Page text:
Salaita Speaks Tomorrow, and Other Academic Freedom Events

Steven Salaita will be speaking in Urbana tomorrow, Tues. Sept 8, at a 12:30pm press conference at the University YMCA, 1001 S Wright St.  The press conference will follow an 11:30am student walkout and rally on the quad.

The press conference will feature several speakers:

Professor Steven Salaita
Professor Robert Warrior, director of American Indian Studies UIUC
Maria LaHood, senior attorney with the Center for Constitutional Rights
Michael Rothberg, head of the English Department at UIUC, on behalf of the Modern Language Association (MLA)
Eman Ghanayem and Rico Kleinstein, students at UIUC

I think events like these are an important way to raise the visibility of concerns about the Salaita firing. In fact, I think there should be events and debates at colleges across the country, to analyze the meaning of academic freedom and discuss these issues.

I will be speaking on Weds. Sept 17 at noon at Lincoln Land Community College in Springfield, IL, about the Salaita case and Constitutional law. I’ll also be speaking on Mon. Sept. 22 at 7pm at UIUC at Allen Hall’s Unit One (I’ve been hoping to make this a debate, but so far I’ve been unable to find anyone in the administration or the faculty who supports the firing of Salaita and is willing to debate me).

One thought on “Salaita Speaks Tomorrow, and Other Academic Freedom Events

  1. An event in New Mexico partly inspired by the events surrounding Professor Salaita’s firing:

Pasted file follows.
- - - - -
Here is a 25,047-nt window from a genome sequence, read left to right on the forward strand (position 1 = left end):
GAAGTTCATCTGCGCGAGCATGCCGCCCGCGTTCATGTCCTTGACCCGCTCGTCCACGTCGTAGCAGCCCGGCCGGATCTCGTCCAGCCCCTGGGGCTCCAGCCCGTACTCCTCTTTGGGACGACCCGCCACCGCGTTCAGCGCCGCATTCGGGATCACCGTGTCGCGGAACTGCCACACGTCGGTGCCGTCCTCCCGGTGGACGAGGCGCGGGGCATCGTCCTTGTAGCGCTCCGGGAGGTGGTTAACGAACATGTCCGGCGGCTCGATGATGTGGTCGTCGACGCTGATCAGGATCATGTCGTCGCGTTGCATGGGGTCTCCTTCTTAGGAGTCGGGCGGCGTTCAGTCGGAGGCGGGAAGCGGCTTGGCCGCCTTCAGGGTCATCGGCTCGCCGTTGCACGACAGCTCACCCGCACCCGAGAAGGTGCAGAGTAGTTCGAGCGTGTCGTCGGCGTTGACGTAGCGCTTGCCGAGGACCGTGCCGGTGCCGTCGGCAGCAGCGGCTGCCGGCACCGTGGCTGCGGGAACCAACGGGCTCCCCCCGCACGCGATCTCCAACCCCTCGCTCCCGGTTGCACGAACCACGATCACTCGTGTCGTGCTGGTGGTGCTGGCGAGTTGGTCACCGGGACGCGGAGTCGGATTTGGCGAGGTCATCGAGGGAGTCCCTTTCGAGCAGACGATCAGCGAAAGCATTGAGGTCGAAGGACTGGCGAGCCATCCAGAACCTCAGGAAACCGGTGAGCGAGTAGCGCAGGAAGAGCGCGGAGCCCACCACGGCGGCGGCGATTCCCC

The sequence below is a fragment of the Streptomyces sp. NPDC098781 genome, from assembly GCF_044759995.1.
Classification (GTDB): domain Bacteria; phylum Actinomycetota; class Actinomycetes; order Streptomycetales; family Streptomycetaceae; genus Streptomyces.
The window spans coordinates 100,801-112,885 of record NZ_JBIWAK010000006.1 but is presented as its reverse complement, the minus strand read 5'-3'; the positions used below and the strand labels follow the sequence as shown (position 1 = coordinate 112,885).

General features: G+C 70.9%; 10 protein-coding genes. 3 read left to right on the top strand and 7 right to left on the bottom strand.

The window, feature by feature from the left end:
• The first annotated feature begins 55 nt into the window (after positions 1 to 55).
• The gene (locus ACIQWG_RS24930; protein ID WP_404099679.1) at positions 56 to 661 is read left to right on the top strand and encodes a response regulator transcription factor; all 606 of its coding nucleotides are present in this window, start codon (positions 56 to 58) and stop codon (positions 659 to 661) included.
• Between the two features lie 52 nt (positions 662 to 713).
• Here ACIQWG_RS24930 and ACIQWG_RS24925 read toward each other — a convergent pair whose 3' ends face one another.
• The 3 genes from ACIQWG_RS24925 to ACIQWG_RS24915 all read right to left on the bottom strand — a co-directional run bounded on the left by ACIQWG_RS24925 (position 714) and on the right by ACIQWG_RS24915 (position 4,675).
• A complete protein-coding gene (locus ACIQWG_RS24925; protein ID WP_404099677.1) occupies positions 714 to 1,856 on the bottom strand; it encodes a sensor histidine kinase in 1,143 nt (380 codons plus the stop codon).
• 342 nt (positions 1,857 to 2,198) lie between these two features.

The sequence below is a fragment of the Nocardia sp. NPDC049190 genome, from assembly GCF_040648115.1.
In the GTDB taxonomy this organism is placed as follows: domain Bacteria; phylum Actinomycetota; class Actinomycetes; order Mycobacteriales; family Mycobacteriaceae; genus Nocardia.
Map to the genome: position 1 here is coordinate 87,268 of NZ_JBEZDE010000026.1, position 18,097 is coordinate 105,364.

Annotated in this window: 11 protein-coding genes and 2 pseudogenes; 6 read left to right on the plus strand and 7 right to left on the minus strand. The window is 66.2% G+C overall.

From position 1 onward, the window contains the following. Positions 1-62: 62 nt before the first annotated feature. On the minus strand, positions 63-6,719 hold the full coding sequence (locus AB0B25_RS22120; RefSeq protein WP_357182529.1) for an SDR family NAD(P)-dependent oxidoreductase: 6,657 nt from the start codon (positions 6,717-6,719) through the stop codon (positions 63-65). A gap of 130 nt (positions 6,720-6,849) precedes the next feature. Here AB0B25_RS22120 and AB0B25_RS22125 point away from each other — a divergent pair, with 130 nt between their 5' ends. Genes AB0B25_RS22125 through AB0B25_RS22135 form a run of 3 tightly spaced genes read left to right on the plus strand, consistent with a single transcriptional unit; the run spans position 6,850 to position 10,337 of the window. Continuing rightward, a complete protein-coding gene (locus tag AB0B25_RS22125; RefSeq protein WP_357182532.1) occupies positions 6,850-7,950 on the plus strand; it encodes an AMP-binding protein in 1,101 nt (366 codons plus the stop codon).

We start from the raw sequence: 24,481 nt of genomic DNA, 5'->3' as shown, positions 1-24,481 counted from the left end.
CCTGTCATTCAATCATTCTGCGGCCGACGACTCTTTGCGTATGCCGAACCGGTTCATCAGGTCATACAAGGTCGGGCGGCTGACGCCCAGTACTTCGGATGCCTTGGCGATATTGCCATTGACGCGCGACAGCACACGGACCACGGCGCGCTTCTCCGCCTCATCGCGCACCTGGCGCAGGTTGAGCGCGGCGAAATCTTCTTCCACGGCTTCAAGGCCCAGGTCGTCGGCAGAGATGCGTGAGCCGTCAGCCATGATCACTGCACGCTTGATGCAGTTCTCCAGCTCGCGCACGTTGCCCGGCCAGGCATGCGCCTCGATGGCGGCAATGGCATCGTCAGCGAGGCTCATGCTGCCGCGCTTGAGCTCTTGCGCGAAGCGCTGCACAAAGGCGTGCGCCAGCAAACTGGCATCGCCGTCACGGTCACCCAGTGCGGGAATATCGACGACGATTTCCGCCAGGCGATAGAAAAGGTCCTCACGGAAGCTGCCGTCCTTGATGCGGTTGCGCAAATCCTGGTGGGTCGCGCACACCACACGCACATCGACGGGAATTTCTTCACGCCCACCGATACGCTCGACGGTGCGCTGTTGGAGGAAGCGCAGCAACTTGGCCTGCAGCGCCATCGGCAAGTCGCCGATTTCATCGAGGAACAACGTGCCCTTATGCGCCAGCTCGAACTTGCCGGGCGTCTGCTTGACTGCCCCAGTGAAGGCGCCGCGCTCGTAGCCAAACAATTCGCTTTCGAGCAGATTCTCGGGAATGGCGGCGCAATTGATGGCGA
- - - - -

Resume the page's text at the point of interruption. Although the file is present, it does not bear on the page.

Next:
American Studies Department Friday Forum
    Academic Freedom and Activism
    September 19
    SUB Lobo A&B, 2-3:30pm

    Across the field of American Studies and beyond questions of academic freedom, free speech, and scholarly activism are ever present. This forum is intended to raise questions about the possibility and limits of academic freedom in a context in which academic tenure is in decline, University administrations are anxious about “incivility,” and free speech is increasingly attacked within culture wars.

    Among the questions addressed by the forum are the following:

    What forms of speech are included in academic freedom?
    How might community engagement reveal the complexities of academic freedom?
    Are there boundaries of speech and activism in the classroom, particularly when teaching about politically charged subjects?
    What happens when the academic freedom of some perpetuates the lack of freedom for others, as was argued in the recent American Studies Association vote to endorse an academic boycott?

    Panelists:
    Alex Lubin, Moderator, American Studies Department Chair
    David Correia, Associate Professor of American Studies
    Nick Estes, Graduate Student in American Studies
    Marsha Baum, Chair, Academic Freedom and Tenure Committee, UNM
    Hank Reichman, American Association of University Professors, AAUP

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